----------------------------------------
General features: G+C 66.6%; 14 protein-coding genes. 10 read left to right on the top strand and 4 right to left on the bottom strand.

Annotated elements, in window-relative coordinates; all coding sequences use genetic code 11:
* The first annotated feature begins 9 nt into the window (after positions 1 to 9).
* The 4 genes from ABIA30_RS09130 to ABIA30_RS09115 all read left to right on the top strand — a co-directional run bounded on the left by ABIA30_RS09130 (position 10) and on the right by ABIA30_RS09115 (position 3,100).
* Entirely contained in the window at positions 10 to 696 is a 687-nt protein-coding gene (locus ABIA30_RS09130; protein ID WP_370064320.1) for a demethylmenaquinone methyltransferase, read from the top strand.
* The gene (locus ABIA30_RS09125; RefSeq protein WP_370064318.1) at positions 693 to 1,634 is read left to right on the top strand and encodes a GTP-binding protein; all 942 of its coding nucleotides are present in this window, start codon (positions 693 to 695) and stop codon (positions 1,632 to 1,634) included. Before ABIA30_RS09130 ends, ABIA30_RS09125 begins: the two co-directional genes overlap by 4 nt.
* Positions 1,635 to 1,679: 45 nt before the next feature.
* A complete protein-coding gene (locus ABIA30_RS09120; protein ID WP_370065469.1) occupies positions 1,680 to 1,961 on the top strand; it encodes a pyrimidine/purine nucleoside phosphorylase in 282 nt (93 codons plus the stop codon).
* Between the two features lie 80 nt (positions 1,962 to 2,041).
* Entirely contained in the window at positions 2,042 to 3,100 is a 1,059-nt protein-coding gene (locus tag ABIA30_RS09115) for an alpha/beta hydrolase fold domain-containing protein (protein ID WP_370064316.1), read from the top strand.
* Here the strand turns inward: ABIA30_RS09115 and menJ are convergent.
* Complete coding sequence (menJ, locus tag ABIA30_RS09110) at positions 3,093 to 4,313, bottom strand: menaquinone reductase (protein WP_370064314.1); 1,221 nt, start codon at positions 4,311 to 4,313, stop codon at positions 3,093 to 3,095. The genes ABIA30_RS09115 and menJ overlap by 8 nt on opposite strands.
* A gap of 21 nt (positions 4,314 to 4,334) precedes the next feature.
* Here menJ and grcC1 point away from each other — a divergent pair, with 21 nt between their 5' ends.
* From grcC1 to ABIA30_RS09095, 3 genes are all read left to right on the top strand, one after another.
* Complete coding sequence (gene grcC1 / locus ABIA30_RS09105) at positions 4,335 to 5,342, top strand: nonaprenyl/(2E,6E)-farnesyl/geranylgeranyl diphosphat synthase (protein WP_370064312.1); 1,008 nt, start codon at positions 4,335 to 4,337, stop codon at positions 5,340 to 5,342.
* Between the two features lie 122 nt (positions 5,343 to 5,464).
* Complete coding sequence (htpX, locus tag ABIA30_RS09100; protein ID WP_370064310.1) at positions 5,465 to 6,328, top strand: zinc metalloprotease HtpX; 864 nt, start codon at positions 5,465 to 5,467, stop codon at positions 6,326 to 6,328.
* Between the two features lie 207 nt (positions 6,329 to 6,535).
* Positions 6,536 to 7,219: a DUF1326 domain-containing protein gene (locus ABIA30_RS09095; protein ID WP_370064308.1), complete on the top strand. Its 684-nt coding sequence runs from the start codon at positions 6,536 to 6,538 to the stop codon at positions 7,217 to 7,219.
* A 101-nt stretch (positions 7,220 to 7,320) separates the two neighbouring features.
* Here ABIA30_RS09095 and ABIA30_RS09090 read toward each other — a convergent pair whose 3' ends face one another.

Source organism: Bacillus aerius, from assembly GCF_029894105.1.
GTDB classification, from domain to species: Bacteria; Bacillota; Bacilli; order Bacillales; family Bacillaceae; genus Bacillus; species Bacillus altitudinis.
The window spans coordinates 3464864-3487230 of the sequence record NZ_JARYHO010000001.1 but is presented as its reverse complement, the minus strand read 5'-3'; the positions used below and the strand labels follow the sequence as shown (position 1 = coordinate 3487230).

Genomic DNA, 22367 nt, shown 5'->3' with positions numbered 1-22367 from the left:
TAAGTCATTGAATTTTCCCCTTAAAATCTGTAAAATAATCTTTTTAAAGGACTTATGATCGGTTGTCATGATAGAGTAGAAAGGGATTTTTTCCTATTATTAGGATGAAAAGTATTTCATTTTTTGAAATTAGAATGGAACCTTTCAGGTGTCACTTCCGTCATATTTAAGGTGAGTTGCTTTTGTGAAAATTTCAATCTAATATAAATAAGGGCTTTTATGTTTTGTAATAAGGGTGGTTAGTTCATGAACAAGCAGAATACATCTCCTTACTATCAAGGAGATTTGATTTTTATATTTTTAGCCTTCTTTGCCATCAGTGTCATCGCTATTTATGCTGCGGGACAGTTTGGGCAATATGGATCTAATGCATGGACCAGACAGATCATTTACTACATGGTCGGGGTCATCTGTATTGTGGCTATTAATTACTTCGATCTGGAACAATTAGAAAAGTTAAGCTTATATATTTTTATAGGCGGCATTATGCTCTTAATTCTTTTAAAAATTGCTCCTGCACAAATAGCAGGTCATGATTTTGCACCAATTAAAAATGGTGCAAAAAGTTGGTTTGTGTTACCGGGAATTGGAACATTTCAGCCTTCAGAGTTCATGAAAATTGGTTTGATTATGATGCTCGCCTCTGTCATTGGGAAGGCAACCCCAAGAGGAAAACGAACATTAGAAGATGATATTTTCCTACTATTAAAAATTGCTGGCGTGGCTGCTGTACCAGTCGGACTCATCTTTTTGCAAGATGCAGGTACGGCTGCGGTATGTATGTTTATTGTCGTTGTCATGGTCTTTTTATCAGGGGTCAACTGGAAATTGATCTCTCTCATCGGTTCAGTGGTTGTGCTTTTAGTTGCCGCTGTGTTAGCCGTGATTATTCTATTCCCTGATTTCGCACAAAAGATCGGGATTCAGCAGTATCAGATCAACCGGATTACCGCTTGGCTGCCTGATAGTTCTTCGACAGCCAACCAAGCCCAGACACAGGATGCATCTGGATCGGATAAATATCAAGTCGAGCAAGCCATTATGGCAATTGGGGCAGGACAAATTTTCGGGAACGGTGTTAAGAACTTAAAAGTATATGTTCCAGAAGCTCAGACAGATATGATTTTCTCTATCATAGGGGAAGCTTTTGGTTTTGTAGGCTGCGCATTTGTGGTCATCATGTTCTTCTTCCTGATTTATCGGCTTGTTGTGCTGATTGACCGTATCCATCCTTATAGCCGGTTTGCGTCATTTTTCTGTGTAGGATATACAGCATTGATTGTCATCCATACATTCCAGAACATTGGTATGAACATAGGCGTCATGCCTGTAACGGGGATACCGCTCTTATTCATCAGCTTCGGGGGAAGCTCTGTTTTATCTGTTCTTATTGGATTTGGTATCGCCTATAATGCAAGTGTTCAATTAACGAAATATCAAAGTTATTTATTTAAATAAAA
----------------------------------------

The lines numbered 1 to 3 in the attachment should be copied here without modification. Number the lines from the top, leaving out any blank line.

General features: G+C 66.6%; 14 protein-coding genes. 10 read left to right on the top strand and 4 right to left on the bottom strand.

Annotated elements, in window-relative coordinates; all coding sequences use genetic code 11:
* The first annotated feature begins 9 nt into the window (after positions 1 to 9).